Navigation Links
New report reviews US nitrogen pollution impacts and solutions
Date:1/17/2012

The nitrogen cycle has been profoundly altered by human activities, and that in turn is affecting human health, air and water quality, and biodiversity in the U.S., according to a multi-disciplinary team of scientists writing in the 15th publication of the Ecological Society of America's Issues in Ecology. In "Excess Nitrogen in the U.S Environment: Trends, Risks, and Solutions," lead author Eric Davidson (Woods Hole Research Center) and 15 colleagues from universities, government, and the private sector review the major sources of reactive nitrogen in the U.S., resulting effects on health and the environment, and potential solutions.

Nitrogen is both an essential nutrient and a pollutant, a byproduct of fossil fuel combustion and a fertilizer that feeds billions, a benefit and a hazard, depending on form, location, and quantity. "Nitrogen pollution touches everyone's lives," said Davidson, a soil ecologist and executive director of the Woods Hole Research Center. "This report highlights the latest understanding of how it's harming human health, choking estuaries with algal growth, and threatening biodiversity, such as by changing how trees grow in our forests." Its authors, a diverse mix of agronomists, ecologists, groundwater geochemists, air quality specialists, and epidemiologists connect the dots between all of the ways that excess nitrogen in the environment affects people, economics, and ecology. They argue for a systematic, rather than piecemeal, approach to managing the resource and its consequences. "We're really trying to identify solutions," emphasizes Davidson.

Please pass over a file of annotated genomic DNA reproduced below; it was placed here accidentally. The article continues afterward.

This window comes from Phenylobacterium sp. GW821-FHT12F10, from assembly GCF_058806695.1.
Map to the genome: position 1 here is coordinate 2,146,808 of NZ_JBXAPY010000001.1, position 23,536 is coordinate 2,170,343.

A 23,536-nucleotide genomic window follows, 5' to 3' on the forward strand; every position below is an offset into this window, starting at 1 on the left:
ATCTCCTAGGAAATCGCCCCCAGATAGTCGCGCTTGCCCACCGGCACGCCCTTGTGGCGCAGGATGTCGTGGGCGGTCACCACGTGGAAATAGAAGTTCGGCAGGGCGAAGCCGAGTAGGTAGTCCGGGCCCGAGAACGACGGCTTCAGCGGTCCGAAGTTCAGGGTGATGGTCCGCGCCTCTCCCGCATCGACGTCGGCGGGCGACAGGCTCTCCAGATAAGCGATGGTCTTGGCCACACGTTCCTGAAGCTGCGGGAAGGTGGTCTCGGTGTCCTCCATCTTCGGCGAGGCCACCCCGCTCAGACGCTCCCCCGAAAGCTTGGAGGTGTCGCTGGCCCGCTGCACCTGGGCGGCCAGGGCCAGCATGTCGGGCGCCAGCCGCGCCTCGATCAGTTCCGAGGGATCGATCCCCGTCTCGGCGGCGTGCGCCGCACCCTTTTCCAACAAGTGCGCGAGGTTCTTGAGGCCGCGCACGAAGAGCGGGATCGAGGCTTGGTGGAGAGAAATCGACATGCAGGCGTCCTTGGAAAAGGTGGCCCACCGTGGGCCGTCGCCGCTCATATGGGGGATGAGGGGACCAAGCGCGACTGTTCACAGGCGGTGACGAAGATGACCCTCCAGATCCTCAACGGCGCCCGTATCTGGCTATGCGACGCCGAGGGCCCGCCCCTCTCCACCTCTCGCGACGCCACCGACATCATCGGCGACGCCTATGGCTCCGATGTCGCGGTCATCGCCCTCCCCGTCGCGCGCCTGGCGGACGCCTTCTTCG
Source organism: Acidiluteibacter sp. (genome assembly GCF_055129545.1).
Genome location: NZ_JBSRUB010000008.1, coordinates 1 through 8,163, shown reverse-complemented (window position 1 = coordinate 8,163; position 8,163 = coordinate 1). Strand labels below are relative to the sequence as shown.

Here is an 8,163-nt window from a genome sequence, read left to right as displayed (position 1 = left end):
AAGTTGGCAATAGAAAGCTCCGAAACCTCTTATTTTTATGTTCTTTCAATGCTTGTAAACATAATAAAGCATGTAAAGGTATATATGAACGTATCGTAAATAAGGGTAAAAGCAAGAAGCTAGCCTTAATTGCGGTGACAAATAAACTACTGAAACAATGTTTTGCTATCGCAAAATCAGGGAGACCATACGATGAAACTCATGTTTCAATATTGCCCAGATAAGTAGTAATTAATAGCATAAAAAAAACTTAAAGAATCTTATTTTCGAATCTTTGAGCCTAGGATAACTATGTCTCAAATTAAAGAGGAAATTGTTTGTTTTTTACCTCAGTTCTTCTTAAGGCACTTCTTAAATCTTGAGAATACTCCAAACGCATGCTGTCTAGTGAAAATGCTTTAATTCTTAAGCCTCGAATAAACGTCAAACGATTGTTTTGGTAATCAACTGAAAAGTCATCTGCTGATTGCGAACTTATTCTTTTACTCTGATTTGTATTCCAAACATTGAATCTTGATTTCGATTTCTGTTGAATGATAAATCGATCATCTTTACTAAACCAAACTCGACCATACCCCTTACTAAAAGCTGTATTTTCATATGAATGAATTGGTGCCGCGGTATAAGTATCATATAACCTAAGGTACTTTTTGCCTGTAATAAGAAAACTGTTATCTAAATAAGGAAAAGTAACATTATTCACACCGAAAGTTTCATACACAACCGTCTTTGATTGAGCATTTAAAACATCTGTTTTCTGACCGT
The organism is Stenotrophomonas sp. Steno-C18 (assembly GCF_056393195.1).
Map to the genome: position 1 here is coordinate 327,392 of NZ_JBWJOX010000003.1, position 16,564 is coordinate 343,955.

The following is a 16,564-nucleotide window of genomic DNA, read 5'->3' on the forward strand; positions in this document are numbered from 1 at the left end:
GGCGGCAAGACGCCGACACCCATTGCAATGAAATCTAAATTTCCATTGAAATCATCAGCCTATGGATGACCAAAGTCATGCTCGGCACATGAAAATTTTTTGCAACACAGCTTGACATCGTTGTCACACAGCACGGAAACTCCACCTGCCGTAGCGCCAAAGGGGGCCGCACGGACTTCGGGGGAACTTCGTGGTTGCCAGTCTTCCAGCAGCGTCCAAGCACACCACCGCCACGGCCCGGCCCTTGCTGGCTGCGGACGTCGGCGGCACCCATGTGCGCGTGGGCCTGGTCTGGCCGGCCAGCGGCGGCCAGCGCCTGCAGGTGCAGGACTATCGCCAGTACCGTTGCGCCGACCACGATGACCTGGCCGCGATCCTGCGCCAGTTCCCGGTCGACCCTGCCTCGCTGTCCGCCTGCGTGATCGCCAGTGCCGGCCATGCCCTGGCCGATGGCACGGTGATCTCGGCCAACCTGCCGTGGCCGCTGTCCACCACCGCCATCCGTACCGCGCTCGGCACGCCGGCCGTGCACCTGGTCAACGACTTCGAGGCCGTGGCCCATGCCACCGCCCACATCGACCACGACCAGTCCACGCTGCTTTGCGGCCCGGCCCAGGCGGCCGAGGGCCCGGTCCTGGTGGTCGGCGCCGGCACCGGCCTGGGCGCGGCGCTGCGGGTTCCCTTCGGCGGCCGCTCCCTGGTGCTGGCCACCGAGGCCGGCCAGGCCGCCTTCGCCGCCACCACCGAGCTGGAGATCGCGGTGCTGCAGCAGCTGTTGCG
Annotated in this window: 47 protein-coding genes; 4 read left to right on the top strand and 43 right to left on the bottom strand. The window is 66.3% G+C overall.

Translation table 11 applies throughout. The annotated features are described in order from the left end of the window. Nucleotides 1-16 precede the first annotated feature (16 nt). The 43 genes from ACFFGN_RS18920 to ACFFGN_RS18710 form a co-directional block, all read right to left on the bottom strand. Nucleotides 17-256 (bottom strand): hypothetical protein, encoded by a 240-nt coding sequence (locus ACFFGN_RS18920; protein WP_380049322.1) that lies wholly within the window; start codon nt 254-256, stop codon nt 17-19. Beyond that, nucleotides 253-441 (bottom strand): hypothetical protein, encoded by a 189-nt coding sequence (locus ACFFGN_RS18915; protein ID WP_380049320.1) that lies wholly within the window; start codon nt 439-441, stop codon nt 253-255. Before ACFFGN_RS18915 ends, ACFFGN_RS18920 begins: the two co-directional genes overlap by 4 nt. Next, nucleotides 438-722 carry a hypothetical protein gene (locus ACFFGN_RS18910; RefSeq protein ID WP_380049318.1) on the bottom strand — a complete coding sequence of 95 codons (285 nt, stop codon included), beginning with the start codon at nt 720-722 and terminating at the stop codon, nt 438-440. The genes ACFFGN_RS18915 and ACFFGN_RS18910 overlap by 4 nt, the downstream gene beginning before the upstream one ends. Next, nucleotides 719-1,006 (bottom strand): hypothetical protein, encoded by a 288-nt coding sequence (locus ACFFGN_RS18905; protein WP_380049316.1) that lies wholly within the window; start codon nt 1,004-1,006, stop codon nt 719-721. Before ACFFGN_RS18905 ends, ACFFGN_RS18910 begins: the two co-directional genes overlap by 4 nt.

There is good news: effective air quality regulation has reduced nitrogen pollution from U.S. energy and transportation sectors. On the other hand, agricultural emissions are increasing. Ammonia, a byproduct of livestock waste, remains mostly unregulated and is expected to increase unless better controls on ammonia emissions from livestock operations are implemented. Additionally, crop production agriculture is heavily dependent on synthetic nitrogen fertilizer to increase crop yields, but approximately half of all nitrogen fertilizer applied is not taken up by crops and is lost to the environment.

"Nitrogen is readily mobile, and very efficiently distributed through wind and water," said author James Galloway, a biogeochemist at the University of Virginia. Airborne nitrogen from agricultural fields, manure piles, automobile tailpipes, and smokestacks travels with the wind to settle over distant forests and coastal areas.

The report reviews agricultural solutions, and notes that applying current practices and technologies can reduce nitrogen pollution from farm and livestock operations by 30 to 50 percent. It tabulates strategies to help farmers optimize efficient use of fertilizer, rather than just maximize crop yield, including buffer strips and wetlands, manure management, and ideal patterns of fertilizer application. It also considers the cost of implementing them, and programs for buffering farmers against losses in bad years.

"There are a variety of impacts due to the human use of nitrogen," said Galloway. "The biggest is a positive one, in that it allows us to grow food for Americans and people in other countries, and we don't want to lose sight of that." Balancing inexpensive abundant food against the damage done by nitrogen escaping into the environment is a conversation the authors would like to hear more prominently in policy arenas. "Yes, we have to feed people, but we also need clean drinking water, clean air, and fisheries in the Gulf of Mexico," emphasizes Davidson. "The science helps to show those tradeoffs, and where we most stand to gain from improved nutrient management in agriculture."

The following impacts from nitrogen pollution are cited: